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Conquering the world may be easier than publishing a book these days.

The Publishing Dance: The Muse/music starts and and an idea/premise - obsession begins, directing a fair amount of one’s thoughts and energies for who knows how long(roughly a year in my case). Writing a book proceeds(or not) with its excitement, creativity and frustrations and hopefully leads at some point to a satisfying conclusion. The inevitable editing and revision process follows but hopefully eventually leads to an actual digital format or sheaf of papers representing a book. The sense of accomplishment at this point can be short lived when one looks at the daunting task of actually publishing one’s book.

My journey through the quagmire of the publishing world took me another year. As with most novices, I began reading other author’s tales of woe. The Bible of these is Stephen King’s On Writing. If the Lord of horror tales could endure years of rejection and survive to rule that genre, maybe I did have a chance to succeed.

I next read several books on publishing and attended 2 literary conferences. The conferences (Madison, Wisconsin and New York City) were invaluable. Meeting other authors is exciting and a lot of practical information is provided. Early on one learns that the publisher's want nothing to do with first time authors unless they are celebrities or mass murderers. The gold standard is finding a literary agent. A plethora of books and internet articles expound on how to capture one of these elusive creatures. The literary conferences do provide actual living, breathing agents who are willing to interact with writers and subject themselves to being “pitched” on each writer’s “gem.” The agents I pitched to were generally very receptive and supportive. All required the next hurdle in agent hunting - the query letter. They often requested15 to 50 pages of manuscript to be included.

I am told the art of writing a good query letter is more important than writing a good book. Agents may receive 5000 or more letters a year. I have been told by one past agent that the average time he spent reviewing each query letter was less than 20 seconds. They give a positive response for new authors less than 1% of the time. By the math, unless one sends out at least 100 query letters ,the chance of a positive response is minuscule. Though I did try to write engaging query letters and target them to appropriate agents I confess that after 25 rejections (all essentially the same response) I ran out of steam. (They all said “Thank you very much for your submission. Unfortunately it is not right for this office or I am not the right agent to represent this book, etc, etc, etc.”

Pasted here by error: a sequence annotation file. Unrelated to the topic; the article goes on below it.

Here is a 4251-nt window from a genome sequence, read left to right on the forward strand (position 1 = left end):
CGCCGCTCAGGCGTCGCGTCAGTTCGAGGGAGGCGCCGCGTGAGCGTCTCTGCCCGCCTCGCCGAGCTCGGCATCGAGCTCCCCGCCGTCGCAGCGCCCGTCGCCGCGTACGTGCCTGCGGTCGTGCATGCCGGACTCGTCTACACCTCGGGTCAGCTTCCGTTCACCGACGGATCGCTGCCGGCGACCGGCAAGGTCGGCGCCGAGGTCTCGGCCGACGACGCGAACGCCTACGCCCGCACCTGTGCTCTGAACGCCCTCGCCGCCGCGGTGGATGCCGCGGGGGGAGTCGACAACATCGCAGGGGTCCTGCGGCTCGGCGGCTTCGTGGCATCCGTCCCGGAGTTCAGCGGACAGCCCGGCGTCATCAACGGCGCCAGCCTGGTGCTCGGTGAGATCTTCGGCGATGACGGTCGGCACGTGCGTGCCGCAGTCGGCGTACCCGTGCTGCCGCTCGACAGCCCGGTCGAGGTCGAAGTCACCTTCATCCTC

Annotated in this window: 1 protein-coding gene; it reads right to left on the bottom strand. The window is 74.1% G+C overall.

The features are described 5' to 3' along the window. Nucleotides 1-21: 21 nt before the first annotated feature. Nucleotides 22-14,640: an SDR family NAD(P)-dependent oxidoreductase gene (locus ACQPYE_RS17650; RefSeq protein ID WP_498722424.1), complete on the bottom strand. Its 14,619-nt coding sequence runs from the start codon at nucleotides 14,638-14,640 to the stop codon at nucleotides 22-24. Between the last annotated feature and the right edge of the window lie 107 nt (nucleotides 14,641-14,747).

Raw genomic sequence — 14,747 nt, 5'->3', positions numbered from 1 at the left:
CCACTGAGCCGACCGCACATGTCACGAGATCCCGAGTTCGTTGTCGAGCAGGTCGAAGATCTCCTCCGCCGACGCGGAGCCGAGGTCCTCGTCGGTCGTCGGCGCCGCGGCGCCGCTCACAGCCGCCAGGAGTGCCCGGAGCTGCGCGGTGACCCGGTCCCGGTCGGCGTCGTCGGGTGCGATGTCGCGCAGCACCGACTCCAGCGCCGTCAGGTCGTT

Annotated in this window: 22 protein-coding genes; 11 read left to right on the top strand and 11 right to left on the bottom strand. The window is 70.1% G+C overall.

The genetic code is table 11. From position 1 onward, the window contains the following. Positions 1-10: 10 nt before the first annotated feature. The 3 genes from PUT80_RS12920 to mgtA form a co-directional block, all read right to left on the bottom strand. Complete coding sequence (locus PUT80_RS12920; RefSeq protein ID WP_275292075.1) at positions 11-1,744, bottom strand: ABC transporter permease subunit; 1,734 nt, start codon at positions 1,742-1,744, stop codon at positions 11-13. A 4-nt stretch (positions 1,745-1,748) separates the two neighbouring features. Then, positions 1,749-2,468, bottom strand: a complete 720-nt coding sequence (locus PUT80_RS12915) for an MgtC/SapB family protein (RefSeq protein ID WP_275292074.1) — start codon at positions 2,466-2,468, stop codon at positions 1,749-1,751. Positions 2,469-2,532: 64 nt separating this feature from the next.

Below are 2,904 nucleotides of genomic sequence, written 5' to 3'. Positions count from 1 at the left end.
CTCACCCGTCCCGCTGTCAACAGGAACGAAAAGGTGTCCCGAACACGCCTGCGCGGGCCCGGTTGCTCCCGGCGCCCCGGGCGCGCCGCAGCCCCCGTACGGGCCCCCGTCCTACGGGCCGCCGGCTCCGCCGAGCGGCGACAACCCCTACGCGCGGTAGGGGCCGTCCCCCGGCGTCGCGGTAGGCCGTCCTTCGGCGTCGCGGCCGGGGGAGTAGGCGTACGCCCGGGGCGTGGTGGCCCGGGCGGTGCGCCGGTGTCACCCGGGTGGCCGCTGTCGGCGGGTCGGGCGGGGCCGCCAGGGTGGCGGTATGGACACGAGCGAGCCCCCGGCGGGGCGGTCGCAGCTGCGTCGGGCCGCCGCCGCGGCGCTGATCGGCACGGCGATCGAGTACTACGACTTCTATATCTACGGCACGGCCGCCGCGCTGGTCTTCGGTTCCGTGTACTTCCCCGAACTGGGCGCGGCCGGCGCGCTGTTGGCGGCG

I guess I don’t have the cajones of Stephen King but I began to think more about self publishing. There are clearly some benefits to self publishing as well. It is much faster to self publish - likely more than a year faster. The end product is more in control of the author - which can be a good or bad thing. The price of the book is set by the author and generally the income per book is higher in self publishing. The flip side of this means there is no bonus to the author and all the marketing of the book is squarely on the shoulders of the author. The publishing process, though remarkably easier than in the past still requires a good deal of effort as I will detail. There are many options these days for authors but I saw the elephant in the room and headed to Amazon Create space and their Kindle platform.

I will readily admit, I am not a computer whiz. Though most of the self publishing programs, including Amazon, profess to be quite simple and straight forward I quickly realized I was no match for this task on my own. Happily I was able to hire a willing assistant,Breeann, to help in this chore. I would still be likely cussing and hurling objects at my computer without her help. Together we were able to navigate through this process in roughly a month. Formatting the book to achieve the look I wanted as well as size and page count took most of the time. I am a decent photographer but no artist and hired a friend to do the cover art work - also a good idea. We navigated through the hard copy book in Amazon’s Create space and then sailed through the Kindle platform. I was surprised that the Kindle product of the book using a PDF file was poorly formatted, but looked great when we used a Word file. Breeann thought nothing of this but I was in awe of the computer gods for this little wrinkle.

I now have the Kindle edition of my book on Amazon and am awaiting 5 hard copy proofs of my book today to review. I am excited and ready to celebrate the next phase of this book writing adventure. I do know that the marketing process looms on the horizon but I think a few of my Brews are well deserved to share with family and friends at a book signing party this summer.

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